“In 2012, the Fergusons approached us and said, ‘You know, we’d really like to see this family life center happen,’” recalled Raybon. “Because of the economy, we said, ‘It’s just not a really good time,’ and they said, ‘Oh no, you misunderstand us. We want to give you this building.’ And so the Fergusons are fully funding the building.”

After the conversation with the Fergusons, the church staff set out to design the 14,000-square-foot family life center, which will feature a full-size basketball court, an exercise equipment room, locker rooms, a small kitchen and several meeting and multi-purpose rooms.

The Ferguson Family Life Center, as it has been named, will now house the church’s childcare and adult daycare programs, along with other community groups. The building is also being designed to serve as a Red Cross emergency shelter.

As the church continued plans to create this community structure, they created two building teams — one to instruct on structural issues, and the other to imagine ways the building can be used for new ministry in the community.1

“We have a team that’s looking at ways we can open it up to the community for sports teams, or a place for people to walk and exercise,” Raybon said. “Our church is very focused on the community, so that’s one of the things we’ll always be looking at. It’s not for us. It’s for our community.”

Because of its close proximity to Asheville, a progressive area, leadership put emphasis on making their new building environmentally friendly. As such, the building will be built using solar arrays covering approximately 11,000 square feet of the area. The solar arrays will cover the energy needs for the building along with 75 percent of the energy needs for the entire church campus.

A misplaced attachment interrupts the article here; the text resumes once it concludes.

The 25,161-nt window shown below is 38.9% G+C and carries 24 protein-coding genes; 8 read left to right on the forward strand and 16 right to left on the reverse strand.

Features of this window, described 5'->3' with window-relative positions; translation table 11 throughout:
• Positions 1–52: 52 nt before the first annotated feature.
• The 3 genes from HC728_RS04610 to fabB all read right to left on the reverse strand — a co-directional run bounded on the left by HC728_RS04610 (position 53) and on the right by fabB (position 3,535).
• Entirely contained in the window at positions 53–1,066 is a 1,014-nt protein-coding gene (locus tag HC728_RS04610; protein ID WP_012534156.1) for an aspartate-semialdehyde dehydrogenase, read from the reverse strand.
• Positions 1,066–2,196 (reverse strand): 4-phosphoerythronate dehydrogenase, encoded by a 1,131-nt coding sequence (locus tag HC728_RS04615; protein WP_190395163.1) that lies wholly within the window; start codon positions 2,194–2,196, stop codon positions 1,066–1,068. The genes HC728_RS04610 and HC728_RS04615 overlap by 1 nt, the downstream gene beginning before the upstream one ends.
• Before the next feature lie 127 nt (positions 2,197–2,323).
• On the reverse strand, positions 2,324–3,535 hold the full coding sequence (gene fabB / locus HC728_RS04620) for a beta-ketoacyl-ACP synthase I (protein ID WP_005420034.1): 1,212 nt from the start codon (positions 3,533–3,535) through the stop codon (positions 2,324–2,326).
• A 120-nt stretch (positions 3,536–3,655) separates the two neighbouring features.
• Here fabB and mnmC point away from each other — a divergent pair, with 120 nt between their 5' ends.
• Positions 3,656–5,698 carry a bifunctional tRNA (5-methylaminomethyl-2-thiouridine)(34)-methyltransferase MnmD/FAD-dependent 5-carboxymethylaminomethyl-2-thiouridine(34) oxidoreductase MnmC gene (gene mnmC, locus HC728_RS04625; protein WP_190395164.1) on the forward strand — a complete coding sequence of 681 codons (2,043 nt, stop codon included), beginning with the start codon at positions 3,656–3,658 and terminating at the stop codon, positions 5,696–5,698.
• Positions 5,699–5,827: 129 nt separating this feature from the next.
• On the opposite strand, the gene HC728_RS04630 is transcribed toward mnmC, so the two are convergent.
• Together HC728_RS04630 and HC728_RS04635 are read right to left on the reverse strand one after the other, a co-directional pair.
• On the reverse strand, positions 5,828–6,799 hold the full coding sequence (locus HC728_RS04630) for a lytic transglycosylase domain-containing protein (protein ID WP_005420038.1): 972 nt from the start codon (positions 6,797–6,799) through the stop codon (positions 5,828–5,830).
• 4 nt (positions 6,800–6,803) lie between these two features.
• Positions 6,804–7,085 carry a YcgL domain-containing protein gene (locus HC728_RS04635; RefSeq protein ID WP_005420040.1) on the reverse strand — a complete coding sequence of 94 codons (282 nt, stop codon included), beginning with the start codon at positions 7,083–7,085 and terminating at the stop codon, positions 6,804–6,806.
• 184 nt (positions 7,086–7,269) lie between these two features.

For a congregation that seeks to reach its entire community, this is an enormous benefit, as it will free up funds to allow them to reach farther and wider than ever before.

“Usually when you do a solar project, it’s many years before you see any financial advantage, but since the Fergusons are paying for it completely, we’ll have the financial advantage from the very first day it’s cut on. So that’s a huge benefit,” Raybon emphasized.

Construction on the new building began in August and is set to be complete within the year, opening its doors in Fall 2014. This is an exciting time as the church continues to grow into their 200 year history of loving God and ministering to the community in innovative ways.

The following story first appeared in the December-January 2013/2014 issue of fellowship! magazine. Download and share the PDF version of this article.

2 thoughts on “Historic N.C. church begins new ministry journey with solar-powered facilities

  1. Hi Brethren,

    Gospel is Brewed by pondering over His Word. I have done it and have produced over 3400 Youtube Videos. My channel is nijjhar1.

    You should first know what you see or know Jesus, then Christ would be known to you.